Biostimulant research is ongoing and has increased substantially since 2010 to help demonstrate their impact and activity on plant growth. Dr. Russell Sharp of Plater Bio, who spoke with AgriBusiness Global, said that in 2010 a combination of new technologies, increasing interest from investors, and lower growth in traditional pesticide and fertilizer sales, led to a greater interest in biostimulants (Pucci 2018). Given the number and diversity of biostimulants, performance claims about what can be achieved when applied to a crop vary widely. Some evidence suggests biostimulants may reduce plant stress by improving soil environmental conditions when there is a water deficit, high disease pressure, non-optimal pH, or salinity levels in the soil that might otherwise reduce plant health or growth. Under these conditions, biostimulants are thought to increase nutrient uptake and yield, and may even improve fruit quality. Some research has found microbial products solubilize essential nutrients to increase their availability to the crop and enhance drought tolerance by stimulating root growth (Calvo et al. 2014). Still, while some work has shown that adding microbes to the soil benefits crops, other research shows less positive results. One study found establishment of arbuscular mycorrhizal fungal inoculants was highly variable at best and did not significantly improve crop growth even when they were present (Hilton 2019). Limited conclusive data suggests growers should view biostimulants as products that enhance the efficiency of fertilizers so that less is required during the season.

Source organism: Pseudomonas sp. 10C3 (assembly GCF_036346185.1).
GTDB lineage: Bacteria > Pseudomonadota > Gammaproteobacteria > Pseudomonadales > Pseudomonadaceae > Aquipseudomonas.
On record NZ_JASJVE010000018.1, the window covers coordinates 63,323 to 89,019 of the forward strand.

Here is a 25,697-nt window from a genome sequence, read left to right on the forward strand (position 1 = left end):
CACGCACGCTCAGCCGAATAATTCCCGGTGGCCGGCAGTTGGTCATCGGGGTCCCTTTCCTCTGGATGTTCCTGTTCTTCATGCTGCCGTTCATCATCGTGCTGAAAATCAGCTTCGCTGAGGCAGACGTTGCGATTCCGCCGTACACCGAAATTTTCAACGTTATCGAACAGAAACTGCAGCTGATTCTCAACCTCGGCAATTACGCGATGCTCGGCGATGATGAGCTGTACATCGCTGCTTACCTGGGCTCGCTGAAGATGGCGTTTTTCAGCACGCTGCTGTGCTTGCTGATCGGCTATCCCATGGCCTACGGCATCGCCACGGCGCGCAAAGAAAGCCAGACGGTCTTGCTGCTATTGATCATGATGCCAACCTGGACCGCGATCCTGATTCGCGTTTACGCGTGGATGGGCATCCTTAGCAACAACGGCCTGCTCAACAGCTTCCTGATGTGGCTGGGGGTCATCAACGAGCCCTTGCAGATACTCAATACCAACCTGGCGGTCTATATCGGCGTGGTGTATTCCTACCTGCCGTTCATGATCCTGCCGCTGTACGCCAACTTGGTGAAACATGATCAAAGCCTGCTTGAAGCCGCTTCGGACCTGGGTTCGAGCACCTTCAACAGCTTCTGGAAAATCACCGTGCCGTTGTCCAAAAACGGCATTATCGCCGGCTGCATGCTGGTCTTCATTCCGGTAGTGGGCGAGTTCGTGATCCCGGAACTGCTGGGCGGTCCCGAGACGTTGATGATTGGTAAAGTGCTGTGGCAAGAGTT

Considerable research has focused on biostimulant use in annual crops, but less research exists for permanent crops such as grapes. Biostimulant grape research has mostly been with foliar applications. Foliar applications pose the benefit of entering the plant and potentially reacting more rapidly with the biological processes than if they were applied to the soil. Foliar applied biostimulants that have shown benefits to grapes include chitosan, which improved postharvest grey mold infections equally as well as synthetic fungicide applications (Romanazzi et al. 2006). Chitosan was also shown to protect against downy mildew (Romanazzi et al. 2016), which is a devastating disease that impacts foliage and fruit. Some studies have shown improved anthocyanin concentrations, which are an important component of grape and wine color. Foliar seaweed applications increased levels of anthocyanins and phenolics (Frioni et al. 2018), both important characteristics of wine. Another study showed that methyl jasmonate and yeast increased anthocyanins in Tempranillo grapes and wine when applied foliarly (Portu et al. 2016). Methyl jasmonate is a plant growth regulator and an elicitor, a type of organic biostimulant that can induce the synthesis of phenolic compounds, which then triggers defense reactions (Gutierrez et al. 2019). Methyl jasmonate is one of the most effective elicitors, but its use can be cost prohibitive.